A legacy is something we leave after we’re gone. Some families leave financial legacies. For others, a legacy can be good character passed from grandparents to children to grandchildren.
Farm and ranch families leave legacies that involve turning over the work of earlier generations to a new one, positioning them to begin their journey from a more advantageous starting point. They recognize that younger family members are able to build upon the labour and efforts of those who’ve gone before.
Governments also leave a legacy — a set of lasting circumstances that will influence people’s lives. One of Canada’s more unfortunate political legacies can be seen today in Ontario. The province has shed more than 300,000 manufacturing jobs due to a number of factors, including unrestrained government spending and runaway electrical rates (among the highest in North America).
Ontario is now the world’s largest sub-sovereign (non-national government) borrower. According to Ontario’s Consolidated Debt Portfolio, its outstanding debt is $332 billion. In the past, the province has paid as much as 15.5 per cent of its revenues on interest. Any rise in interest could easily create serious problems for legislators and taxpayers, because every dollar spent on interest is a dollar that can’t be used for education, health, or seniors.
For many years, Alberta’s political legacy was the envy of the nation. It is said that Premier Ernest Manning’s home number was in the public phone book. Anybody could call him. Premier Peter Lougheed left Albertans with the Heritage Trust Fund and a legacy of economic development.
Ralph Klein’s legacy was fiscal restraint and his genuine love for Alberta. Klein became premier at a time when the province was wallowing in red ink. Back then, interest on debt consumed nearly 10 per cent of provincial revenue—equal to 32 per cent of health spending, 36 per cent of education spending, and 75 per cent of social services spending.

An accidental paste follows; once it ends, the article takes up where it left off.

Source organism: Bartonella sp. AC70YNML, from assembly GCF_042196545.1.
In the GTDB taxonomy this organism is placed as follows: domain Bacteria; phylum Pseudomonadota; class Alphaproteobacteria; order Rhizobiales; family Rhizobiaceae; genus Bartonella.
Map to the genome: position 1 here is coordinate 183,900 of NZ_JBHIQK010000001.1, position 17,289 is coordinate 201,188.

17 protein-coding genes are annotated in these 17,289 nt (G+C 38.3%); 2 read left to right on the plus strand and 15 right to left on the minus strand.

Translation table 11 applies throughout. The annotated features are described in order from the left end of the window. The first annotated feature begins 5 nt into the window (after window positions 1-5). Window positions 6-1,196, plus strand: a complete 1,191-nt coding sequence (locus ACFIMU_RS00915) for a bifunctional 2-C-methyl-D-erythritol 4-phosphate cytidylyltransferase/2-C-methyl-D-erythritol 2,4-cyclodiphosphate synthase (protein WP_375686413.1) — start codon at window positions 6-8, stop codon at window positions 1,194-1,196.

As premier, Klein knew that if Alberta didn’t get a handle on its debt, the province’s legacy would be one of financial bondage instead of financial freedom. He stopped the drain. Though some people later vilified him, the truth is that by eliminating the debt, Klein saved health and education. As premier, he even protected these two portfolios from the deep spending cuts applied elsewhere.
Alberta’s present political legacy is now being carved out by the New Democratic government. Unfortunately, it doesn’t look good. Rather than maintaining a legacy of fiscal freedom and responsibility, our current government is creating a long-term financial dilemma—a mountain of debt that will hang like an albatross around the necks of Albertans for decades to come—sharply influencing the way citizens and future governments will be forced to budget and spend.
Our premier says that Alberta taxpayers will owe $70 to $80 billion by 2019-20. Her fiscal planning thus far has resulted in multiple credit downgrades, which in the end, drive up interest costs paid by taxpayers.
In the past, Albertans have always risen to the need of the hour, making the decisions necessary to ensure a legacy of financial freedom and opportunity. Now, to maintain and renew this proud legacy will require growing numbers of men and women, elected and otherwise, who will insist upon fiscal responsibility from the capitol.
Only by protecting our financial legacy can we protect our future, and the important role that our province plays in Canada.
Kitchen Table Talk is a forum consisting of a small group of Official Opposition MLAs who each week, get together to talk through a legislative policy issue. As part of the process, a short commentary is compiled and edited. Editorial committee members include MLAs Grant Hunter, Cardston-Taber-Warner; Rick Strankman, Drumheller-Stettler; Don MacIntyre, Innisfail-Sylvan Lake and Wes Taylor, Battle River-Wainwright.